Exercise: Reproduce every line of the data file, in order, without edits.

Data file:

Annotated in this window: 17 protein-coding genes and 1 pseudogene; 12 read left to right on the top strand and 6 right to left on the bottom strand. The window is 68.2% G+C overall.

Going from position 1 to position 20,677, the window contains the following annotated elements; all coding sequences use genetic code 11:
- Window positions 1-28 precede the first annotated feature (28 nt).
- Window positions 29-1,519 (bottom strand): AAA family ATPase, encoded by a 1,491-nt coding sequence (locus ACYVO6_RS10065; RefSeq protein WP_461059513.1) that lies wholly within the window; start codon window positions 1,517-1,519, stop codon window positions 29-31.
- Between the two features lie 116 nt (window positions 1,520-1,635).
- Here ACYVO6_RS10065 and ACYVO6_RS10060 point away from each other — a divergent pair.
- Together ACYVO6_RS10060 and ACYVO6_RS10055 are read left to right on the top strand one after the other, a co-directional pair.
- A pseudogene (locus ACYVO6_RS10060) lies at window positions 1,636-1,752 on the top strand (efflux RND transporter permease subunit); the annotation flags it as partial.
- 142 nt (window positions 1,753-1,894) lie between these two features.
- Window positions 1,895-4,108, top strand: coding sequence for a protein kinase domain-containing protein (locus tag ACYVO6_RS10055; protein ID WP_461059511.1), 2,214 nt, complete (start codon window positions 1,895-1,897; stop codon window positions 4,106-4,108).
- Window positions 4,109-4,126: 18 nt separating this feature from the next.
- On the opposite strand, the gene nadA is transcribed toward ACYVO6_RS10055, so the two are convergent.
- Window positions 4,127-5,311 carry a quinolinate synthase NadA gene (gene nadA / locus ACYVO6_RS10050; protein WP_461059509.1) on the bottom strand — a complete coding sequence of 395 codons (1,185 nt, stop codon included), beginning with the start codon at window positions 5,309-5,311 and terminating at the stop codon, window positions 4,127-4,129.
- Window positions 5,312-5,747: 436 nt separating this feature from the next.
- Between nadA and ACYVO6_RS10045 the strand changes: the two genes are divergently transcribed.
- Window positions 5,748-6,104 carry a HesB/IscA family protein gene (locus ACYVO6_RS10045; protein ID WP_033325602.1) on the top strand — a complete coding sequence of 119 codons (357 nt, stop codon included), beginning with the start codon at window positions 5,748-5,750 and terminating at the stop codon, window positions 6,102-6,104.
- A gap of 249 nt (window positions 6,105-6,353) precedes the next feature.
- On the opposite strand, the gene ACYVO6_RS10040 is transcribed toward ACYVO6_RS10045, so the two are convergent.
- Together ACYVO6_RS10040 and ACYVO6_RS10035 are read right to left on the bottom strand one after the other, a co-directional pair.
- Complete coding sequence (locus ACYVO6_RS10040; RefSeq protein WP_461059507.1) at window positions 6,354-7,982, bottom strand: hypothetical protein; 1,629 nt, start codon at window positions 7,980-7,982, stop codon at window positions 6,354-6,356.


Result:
Annotated in this window: 17 protein-coding genes and 1 pseudogene; 12 read left to right on the top strand and 6 right to left on the bottom strand. The window is 68.2% G+C overall.

Going from position 1 to position 20,677, the window contains the following annotated elements; all coding sequences use genetic code 11:
- Window positions 1-28 precede the first annotated feature (28 nt).
- Window positions 29-1,519 (bottom strand): AAA family ATPase, encoded by a 1,491-nt coding sequence (locus ACYVO6_RS10065; RefSeq protein WP_461059513.1) that lies wholly within the window; start codon window positions 1,517-1,519, stop codon window positions 29-31.
- Between the two features lie 116 nt (window positions 1,520-1,635).
- Here ACYVO6_RS10065 and ACYVO6_RS10060 point away from each other — a divergent pair.
- Together ACYVO6_RS10060 and ACYVO6_RS10055 are read left to right on the top strand one after the other, a co-directional pair.
- A pseudogene (locus ACYVO6_RS10060) lies at window positions 1,636-1,752 on the top strand (efflux RND transporter permease subunit); the annotation flags it as partial.
- 142 nt (window positions 1,753-1,894) lie between these two features.
- Window positions 1,895-4,108, top strand: coding sequence for a protein kinase domain-containing protein (locus tag ACYVO6_RS10055; protein ID WP_461059511.1), 2,214 nt, complete (start codon window positions 1,895-1,897; stop codon window positions 4,106-4,108).
- Window positions 4,109-4,126: 18 nt separating this feature from the next.
- On the opposite strand, the gene nadA is transcribed toward ACYVO6_RS10055, so the two are convergent.
- Window positions 4,127-5,311 carry a quinolinate synthase NadA gene (gene nadA / locus ACYVO6_RS10050; protein WP_461059509.1) on the bottom strand — a complete coding sequence of 395 codons (1,185 nt, stop codon included), beginning with the start codon at window positions 5,309-5,311 and terminating at the stop codon, window positions 4,127-4,129.
- Window positions 5,312-5,747: 436 nt separating this feature from the next.
- Between nadA and ACYVO6_RS10045 the strand changes: the two genes are divergently transcribed.
- Window positions 5,748-6,104 carry a HesB/IscA family protein gene (locus ACYVO6_RS10045; protein ID WP_033325602.1) on the top strand — a complete coding sequence of 119 codons (357 nt, stop codon included), beginning with the start codon at window positions 5,748-5,750 and terminating at the stop codon, window positions 6,102-6,104.
- A gap of 249 nt (window positions 6,105-6,353) precedes the next feature.
- On the opposite strand, the gene ACYVO6_RS10040 is transcribed toward ACYVO6_RS10045, so the two are convergent.
- Together ACYVO6_RS10040 and ACYVO6_RS10035 are read right to left on the bottom strand one after the other, a co-directional pair.
- Complete coding sequence (locus ACYVO6_RS10040; RefSeq protein WP_461059507.1) at window positions 6,354-7,982, bottom strand: hypothetical protein; 1,629 nt, start codon at window positions 7,980-7,982, stop codon at window positions 6,354-6,356.